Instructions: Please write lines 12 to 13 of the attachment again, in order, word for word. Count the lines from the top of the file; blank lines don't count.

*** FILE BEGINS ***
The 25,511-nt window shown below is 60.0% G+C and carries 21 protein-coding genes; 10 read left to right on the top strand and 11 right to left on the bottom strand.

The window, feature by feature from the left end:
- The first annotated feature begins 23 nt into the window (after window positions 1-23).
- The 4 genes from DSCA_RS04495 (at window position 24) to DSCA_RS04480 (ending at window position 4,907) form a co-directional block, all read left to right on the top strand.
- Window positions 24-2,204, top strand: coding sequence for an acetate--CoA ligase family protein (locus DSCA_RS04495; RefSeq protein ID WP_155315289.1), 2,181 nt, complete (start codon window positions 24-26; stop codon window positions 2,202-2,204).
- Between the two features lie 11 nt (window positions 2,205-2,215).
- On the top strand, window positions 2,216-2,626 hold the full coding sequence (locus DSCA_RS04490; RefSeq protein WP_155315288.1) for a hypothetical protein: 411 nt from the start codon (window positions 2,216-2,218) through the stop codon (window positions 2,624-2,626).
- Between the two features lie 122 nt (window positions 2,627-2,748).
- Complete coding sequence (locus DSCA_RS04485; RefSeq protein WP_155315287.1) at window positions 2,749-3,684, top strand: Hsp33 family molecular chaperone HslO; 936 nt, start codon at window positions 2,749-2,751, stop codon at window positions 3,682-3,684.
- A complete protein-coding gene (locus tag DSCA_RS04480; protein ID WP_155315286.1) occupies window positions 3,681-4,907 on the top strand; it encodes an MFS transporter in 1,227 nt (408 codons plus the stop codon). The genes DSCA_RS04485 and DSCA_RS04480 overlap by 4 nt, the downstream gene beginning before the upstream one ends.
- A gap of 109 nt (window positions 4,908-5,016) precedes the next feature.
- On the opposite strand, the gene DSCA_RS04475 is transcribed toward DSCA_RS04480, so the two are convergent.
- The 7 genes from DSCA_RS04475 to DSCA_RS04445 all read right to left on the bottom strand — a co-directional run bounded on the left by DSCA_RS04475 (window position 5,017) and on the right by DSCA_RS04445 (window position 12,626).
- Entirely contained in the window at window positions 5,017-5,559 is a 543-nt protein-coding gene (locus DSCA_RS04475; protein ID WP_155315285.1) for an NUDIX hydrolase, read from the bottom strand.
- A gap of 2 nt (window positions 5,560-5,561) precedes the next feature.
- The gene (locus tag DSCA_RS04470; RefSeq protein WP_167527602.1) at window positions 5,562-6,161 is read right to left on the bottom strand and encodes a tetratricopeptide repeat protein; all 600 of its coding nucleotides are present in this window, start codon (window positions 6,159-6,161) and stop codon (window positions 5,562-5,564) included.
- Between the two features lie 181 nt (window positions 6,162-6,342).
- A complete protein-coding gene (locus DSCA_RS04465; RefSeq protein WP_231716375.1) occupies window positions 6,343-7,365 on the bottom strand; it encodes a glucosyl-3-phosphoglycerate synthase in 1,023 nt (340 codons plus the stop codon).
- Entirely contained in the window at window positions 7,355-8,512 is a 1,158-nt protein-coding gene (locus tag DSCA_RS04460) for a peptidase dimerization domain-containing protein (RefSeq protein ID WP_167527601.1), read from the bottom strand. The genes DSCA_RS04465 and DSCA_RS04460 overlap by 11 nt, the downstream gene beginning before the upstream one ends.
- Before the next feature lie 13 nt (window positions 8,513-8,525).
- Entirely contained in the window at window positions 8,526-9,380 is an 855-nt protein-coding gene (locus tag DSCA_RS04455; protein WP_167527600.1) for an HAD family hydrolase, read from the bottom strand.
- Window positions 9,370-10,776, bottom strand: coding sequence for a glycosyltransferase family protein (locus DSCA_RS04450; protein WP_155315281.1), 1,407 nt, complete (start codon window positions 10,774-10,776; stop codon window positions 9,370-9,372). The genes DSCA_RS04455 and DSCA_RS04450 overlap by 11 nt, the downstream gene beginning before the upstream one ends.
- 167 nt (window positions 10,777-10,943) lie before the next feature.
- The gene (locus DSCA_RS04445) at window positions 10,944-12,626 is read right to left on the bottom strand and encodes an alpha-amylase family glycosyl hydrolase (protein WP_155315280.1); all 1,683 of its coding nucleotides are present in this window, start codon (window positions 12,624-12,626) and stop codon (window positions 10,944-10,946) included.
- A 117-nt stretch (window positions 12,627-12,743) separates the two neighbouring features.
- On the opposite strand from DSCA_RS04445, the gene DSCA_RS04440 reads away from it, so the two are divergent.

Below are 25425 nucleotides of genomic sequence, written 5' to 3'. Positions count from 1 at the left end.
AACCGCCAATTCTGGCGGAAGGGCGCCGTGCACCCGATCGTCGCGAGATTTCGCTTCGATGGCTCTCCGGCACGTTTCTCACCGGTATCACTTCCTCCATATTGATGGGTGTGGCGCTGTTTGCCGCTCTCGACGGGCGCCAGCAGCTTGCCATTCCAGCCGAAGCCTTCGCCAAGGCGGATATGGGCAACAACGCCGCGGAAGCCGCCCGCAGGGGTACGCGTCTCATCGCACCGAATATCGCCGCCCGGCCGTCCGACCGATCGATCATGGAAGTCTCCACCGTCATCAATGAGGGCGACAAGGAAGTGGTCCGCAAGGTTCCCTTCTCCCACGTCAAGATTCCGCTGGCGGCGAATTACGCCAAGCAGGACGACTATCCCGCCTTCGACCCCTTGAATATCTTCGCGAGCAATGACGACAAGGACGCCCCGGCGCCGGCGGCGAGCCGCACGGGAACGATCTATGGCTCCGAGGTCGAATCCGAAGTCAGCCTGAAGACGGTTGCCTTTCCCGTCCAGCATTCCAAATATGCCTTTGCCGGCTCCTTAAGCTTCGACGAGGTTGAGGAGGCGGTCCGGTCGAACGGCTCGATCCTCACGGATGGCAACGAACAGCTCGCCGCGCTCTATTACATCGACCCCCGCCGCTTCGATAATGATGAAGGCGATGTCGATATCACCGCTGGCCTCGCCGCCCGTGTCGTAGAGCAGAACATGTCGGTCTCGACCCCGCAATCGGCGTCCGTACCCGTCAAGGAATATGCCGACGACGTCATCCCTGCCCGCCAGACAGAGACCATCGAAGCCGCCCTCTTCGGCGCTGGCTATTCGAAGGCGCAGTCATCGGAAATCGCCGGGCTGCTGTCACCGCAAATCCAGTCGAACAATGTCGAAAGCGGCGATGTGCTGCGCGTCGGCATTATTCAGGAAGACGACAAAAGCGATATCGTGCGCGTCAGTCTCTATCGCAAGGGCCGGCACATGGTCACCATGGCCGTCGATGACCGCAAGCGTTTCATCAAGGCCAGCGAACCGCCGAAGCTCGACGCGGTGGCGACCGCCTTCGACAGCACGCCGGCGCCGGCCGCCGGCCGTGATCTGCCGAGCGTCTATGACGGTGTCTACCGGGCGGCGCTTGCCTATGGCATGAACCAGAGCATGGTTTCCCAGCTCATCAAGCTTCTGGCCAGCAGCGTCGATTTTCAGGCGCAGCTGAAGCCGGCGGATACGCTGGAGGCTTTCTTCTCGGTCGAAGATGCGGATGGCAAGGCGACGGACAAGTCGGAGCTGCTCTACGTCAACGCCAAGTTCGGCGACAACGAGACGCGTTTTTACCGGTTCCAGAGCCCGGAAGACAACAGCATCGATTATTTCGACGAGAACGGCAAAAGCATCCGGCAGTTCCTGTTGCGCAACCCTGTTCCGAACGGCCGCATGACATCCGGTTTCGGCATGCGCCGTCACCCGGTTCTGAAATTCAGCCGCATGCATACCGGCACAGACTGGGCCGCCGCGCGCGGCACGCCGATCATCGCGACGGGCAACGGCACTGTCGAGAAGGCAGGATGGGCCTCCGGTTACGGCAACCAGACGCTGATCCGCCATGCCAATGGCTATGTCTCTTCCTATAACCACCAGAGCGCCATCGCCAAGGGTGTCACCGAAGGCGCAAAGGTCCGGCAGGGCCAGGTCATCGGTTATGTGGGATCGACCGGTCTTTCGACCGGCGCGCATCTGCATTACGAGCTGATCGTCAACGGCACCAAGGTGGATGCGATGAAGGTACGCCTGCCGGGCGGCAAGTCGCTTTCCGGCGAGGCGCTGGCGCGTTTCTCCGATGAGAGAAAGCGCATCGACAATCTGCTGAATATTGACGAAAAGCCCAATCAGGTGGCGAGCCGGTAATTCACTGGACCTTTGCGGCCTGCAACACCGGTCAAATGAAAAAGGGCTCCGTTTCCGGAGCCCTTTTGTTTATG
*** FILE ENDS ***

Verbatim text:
- On the opposite strand, the gene DSCA_RS04475 is transcribed toward DSCA_RS04480, so the two are convergent.
- The 7 genes from DSCA_RS04475 to DSCA_RS04445 all read right to left on the bottom strand — a co-directional run bounded on the left by DSCA_RS04475 (window position 5,017) and on the right by DSCA_RS04445 (window position 12,626).